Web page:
LXD: The Missing Piece
LXD stands for Linux Container Daemon. Yet another container technology. But LXD is very different. It stands apart from the pack. It is not necessarily better nor much faster nor more secure! But it resolves an issue that other containers doesn’t. Many of us moved too fast from traditional Virtual Machines to Application containers because of the hype around Docker, Kubernetes and the others. But there is an older type of containers, that tried to cover a large area of use cases that we still have today and will stick with us for a while.
In the Figure below we can see clearly the difference between the hypervisors (1,2) and the containers. Most of us knows what is the difference between a Virtual Machine and a Container. For those who doesn’t, don’t worry, I have got you covered.
The Virtualization is a technology that lies to a guest OS. The hypervisor emulates a hardware layer. So the guest can see it and think it is running on a real Hardware. It send system calls to that layer using the drivers of the emulated hardware. The hypervisor intercepts those calls and translates/redirects them to the host’s physical hardware using the drivers of the physical hardware. Who controls those drivers indicates the type of the hypervisor. If the hypervisor is in control, it is a type 1 hypervisor. If the host OS manages the drivers for the hypervisor, then it is a hosted hypervisor or a type 2 hypervisor. Type 1 hypervisors is the most powerful, it is commonly used for production environments. While type 2 Hypervisor is much simpler to install and to use, this type is used for development and testing environments.
Virtualization is very fascinating. Hypervisors can run multiple OS types and emulate multiple hardware architectures (CPU, Disks, Network etc.). So it is possible to run a wide range of OS choices. Those systems can run on an emulated hardware different from the physical hardware. There is no silver bullet nor a solution with no drawbacks. The emulation and passing through system calls between the emulated and physical hardware come with the cost of performance overhead. In addition to the need of running a full guest OS. Which is slow, heavy on disk and not optimized due to duplicated kernels and drivers on every single Virtual Machine. Along the line many technologies were introduced to reduce the overhead such as para-virtualization, and CPU built-in Virtualization Hardware acceleration capabilities. While hypervisors tried to reduce the emulation overhead, containers removed it.
Linux and Open Source for a long time were the underdogs, but not anymore. The majority of applications runs on Linux. Containers become popular because of the rising number of applications that run on Linux - or the other way around. Containers also brought a lot of users to Linux. Since the standard Application OS is Linux, there is no need to emulate hardware nor run an entire guest OS.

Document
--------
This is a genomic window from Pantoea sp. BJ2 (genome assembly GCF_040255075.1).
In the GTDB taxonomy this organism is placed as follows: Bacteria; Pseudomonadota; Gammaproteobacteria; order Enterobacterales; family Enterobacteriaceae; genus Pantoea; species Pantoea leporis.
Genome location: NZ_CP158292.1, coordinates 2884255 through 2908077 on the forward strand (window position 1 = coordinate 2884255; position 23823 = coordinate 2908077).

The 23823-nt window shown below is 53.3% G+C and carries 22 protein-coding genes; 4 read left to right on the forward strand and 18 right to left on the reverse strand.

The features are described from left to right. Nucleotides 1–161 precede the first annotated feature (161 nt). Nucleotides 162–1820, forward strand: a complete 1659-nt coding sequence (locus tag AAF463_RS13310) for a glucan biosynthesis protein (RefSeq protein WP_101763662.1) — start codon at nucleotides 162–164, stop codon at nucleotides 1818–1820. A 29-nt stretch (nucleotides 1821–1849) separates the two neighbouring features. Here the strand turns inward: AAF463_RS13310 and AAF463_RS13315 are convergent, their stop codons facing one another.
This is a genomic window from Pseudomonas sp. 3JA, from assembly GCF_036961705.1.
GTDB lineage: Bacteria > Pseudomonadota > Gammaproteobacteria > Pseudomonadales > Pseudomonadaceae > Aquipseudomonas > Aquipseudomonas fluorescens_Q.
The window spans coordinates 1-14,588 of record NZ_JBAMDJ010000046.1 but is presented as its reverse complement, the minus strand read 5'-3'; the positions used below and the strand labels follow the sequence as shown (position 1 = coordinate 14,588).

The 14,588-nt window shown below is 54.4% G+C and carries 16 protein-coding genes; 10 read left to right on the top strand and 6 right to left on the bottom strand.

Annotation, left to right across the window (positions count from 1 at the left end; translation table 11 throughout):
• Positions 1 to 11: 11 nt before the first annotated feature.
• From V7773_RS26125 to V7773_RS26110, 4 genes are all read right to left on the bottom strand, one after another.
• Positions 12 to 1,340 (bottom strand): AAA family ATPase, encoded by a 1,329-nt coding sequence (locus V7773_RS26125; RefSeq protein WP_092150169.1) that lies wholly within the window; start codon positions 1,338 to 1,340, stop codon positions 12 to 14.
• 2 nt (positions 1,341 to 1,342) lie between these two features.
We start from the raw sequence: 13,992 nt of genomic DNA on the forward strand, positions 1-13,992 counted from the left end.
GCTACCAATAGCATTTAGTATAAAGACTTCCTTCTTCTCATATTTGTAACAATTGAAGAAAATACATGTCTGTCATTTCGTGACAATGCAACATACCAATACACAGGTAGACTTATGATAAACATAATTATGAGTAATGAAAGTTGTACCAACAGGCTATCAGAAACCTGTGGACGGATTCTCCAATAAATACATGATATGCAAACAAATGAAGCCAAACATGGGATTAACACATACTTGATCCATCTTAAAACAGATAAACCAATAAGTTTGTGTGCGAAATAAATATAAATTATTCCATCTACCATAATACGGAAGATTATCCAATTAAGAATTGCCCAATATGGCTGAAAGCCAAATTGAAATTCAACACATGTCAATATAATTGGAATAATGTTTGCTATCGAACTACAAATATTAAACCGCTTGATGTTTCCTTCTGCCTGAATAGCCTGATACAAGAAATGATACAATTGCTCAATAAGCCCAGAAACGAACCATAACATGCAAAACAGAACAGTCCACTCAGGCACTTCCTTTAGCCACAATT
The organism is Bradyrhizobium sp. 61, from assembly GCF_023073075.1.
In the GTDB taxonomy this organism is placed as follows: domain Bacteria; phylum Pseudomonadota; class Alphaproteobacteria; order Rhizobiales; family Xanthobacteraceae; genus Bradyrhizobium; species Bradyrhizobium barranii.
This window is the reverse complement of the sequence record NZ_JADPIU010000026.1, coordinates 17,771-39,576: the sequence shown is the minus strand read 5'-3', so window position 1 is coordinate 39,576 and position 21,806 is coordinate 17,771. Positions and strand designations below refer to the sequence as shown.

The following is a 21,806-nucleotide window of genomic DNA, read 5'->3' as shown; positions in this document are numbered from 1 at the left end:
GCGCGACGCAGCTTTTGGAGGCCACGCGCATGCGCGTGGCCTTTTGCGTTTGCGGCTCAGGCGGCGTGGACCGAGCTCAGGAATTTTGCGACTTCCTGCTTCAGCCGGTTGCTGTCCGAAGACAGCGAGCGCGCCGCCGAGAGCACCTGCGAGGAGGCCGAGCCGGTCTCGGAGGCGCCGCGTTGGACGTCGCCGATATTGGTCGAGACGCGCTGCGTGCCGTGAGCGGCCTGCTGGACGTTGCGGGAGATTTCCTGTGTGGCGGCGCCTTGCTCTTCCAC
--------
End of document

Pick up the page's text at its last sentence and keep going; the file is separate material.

”with the wind in my hair, and the earth beneath my feet, I am one with nature, my spirit is free“, said the container on a Linux hosts.
A Container is a bunch of isolated processes that run on Kernel beside other processes. Containers processes don’t want/need to know about host processes. So the process inside a Container can not see what happens outside. The host manages container processes as normal processes.
The Container relies on the idea that we can share the host Kernel across all Containers. Old Linux technologies such as cgroups, namespaces, rootfs isolate those guests/containers and create dedicated namespaces (Network, Mount, PID, User …) for them. So there is no need for emulation and all its added overhead. Since all Containers talk directly to the Kernel, which executes all privileged actions. But is there a catch? Only a supported guest OS can run on that Kernel. Hence only Linux can run as a container. You may think this is a disadvantage of Linux containers! This would limit the choice of OS used to deploy applications to Linux. Linux is a very powerful, secure and generic Operating System. So according to reality it is the “others’” disadvantage not being Linux.
The application container provides only the very necessary environment to run a process. So, the container remains very light, very fast, easy to maintain and upgrade. That’s what a Docker container provides. On the other hand machine container are containers made to run a complete “VMlike” environment. LXD (LXC + LXD) provides the virtual machine experience without the virtual machines!
LXC provides an environment to run a complete Operating Systems, with all necessary services. Simply put, you can do on a LXC container what you do on a virtual machine. LXD provides Hypervisor’s management capabilities. It can do efficiently and easily, resources allocations adjustment while the Container is running, snapshoting, restoring, migration from a host to another and copying …
LXD tries to replace VMs and hypervisors for a wide range of use cases. Docker is very powerful, but adopting Docker is very challenging for developers and especially for operations, because it implicates changing the way we operate the platform. There are many applications that cost a fortune to be developed and there is no intention to re structure them to suite Docker environments. To sum up LXD provides all the advantages of using containers. But without the need to change the way we do operations as it’s transparent for application and guest OS operators.
 Quote by Christy Ann Martine